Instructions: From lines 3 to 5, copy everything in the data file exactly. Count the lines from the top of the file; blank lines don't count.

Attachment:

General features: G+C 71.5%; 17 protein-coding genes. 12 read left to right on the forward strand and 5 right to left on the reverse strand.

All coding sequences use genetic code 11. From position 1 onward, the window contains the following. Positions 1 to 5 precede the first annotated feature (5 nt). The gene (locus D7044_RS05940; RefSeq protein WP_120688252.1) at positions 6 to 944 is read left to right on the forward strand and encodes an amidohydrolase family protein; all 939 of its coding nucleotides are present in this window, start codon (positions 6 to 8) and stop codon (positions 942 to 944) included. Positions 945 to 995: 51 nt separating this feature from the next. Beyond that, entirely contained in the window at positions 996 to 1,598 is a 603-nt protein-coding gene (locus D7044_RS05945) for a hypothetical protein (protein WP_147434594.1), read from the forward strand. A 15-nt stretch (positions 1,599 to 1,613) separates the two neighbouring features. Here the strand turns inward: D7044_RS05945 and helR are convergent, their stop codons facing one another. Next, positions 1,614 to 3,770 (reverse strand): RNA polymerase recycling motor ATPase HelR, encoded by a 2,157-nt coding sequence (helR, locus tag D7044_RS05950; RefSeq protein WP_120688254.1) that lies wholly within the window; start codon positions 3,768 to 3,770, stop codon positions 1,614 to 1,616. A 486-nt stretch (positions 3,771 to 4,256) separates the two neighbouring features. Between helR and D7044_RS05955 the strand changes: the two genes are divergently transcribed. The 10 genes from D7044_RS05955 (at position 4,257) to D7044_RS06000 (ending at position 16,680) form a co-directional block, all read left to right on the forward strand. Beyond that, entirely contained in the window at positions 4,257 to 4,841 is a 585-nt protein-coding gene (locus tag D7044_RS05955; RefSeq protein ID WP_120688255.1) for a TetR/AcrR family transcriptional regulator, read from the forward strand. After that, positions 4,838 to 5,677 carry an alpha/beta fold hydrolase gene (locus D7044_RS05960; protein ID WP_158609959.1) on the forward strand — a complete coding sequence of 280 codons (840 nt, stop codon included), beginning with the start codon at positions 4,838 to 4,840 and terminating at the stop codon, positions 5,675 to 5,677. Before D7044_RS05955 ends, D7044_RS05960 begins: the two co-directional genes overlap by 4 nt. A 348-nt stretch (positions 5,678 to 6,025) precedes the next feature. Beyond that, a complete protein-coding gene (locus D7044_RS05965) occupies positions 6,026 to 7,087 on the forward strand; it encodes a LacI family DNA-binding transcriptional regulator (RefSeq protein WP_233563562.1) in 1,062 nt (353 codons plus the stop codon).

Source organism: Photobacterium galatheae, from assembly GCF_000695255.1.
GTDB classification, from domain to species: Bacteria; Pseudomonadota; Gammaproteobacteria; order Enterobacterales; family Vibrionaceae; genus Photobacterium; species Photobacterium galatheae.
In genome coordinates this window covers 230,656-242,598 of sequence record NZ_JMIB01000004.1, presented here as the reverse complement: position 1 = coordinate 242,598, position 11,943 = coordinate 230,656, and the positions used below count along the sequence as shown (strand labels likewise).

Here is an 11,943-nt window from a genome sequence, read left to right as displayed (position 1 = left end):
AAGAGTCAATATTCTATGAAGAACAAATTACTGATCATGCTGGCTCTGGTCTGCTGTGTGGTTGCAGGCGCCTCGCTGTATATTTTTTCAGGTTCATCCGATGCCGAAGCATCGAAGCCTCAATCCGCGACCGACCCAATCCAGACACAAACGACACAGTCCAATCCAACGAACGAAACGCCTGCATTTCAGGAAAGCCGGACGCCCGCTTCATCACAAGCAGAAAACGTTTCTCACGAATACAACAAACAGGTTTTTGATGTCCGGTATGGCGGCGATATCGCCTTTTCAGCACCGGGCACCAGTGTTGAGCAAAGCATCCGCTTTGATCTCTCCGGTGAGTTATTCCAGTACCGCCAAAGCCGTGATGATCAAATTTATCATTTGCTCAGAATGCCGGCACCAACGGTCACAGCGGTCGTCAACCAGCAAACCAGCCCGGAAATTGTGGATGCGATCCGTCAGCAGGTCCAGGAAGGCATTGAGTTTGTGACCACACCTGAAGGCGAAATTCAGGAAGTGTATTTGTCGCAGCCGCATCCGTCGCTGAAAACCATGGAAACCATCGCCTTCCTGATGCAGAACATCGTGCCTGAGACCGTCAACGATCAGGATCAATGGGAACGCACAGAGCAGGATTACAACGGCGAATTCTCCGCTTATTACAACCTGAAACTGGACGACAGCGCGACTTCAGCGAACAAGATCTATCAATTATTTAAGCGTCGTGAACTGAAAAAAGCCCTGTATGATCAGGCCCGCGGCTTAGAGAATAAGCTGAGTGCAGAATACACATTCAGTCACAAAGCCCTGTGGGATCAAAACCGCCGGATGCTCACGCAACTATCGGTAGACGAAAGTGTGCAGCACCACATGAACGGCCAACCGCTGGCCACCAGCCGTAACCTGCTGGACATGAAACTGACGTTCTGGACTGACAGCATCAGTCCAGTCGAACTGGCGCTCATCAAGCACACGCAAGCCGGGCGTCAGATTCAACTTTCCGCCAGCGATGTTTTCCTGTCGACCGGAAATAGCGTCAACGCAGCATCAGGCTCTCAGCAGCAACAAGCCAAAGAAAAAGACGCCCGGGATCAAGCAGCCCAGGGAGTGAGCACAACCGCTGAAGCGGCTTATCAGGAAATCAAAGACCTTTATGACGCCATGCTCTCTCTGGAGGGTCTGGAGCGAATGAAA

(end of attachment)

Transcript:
Source organism: Photobacterium galatheae, from assembly GCF_000695255.1.
GTDB classification, from domain to species: Bacteria; Pseudomonadota; Gammaproteobacteria; order Enterobacterales; family Vibrionaceae; genus Photobacterium; species Photobacterium galatheae.
In genome coordinates this window covers 230,656-242,598 of sequence record NZ_JMIB01000004.1, presented here as the reverse complement: position 1 = coordinate 242,598, position 11,943 = coordinate 230,656, and the positions used below count along the sequence as shown (strand labels likewise).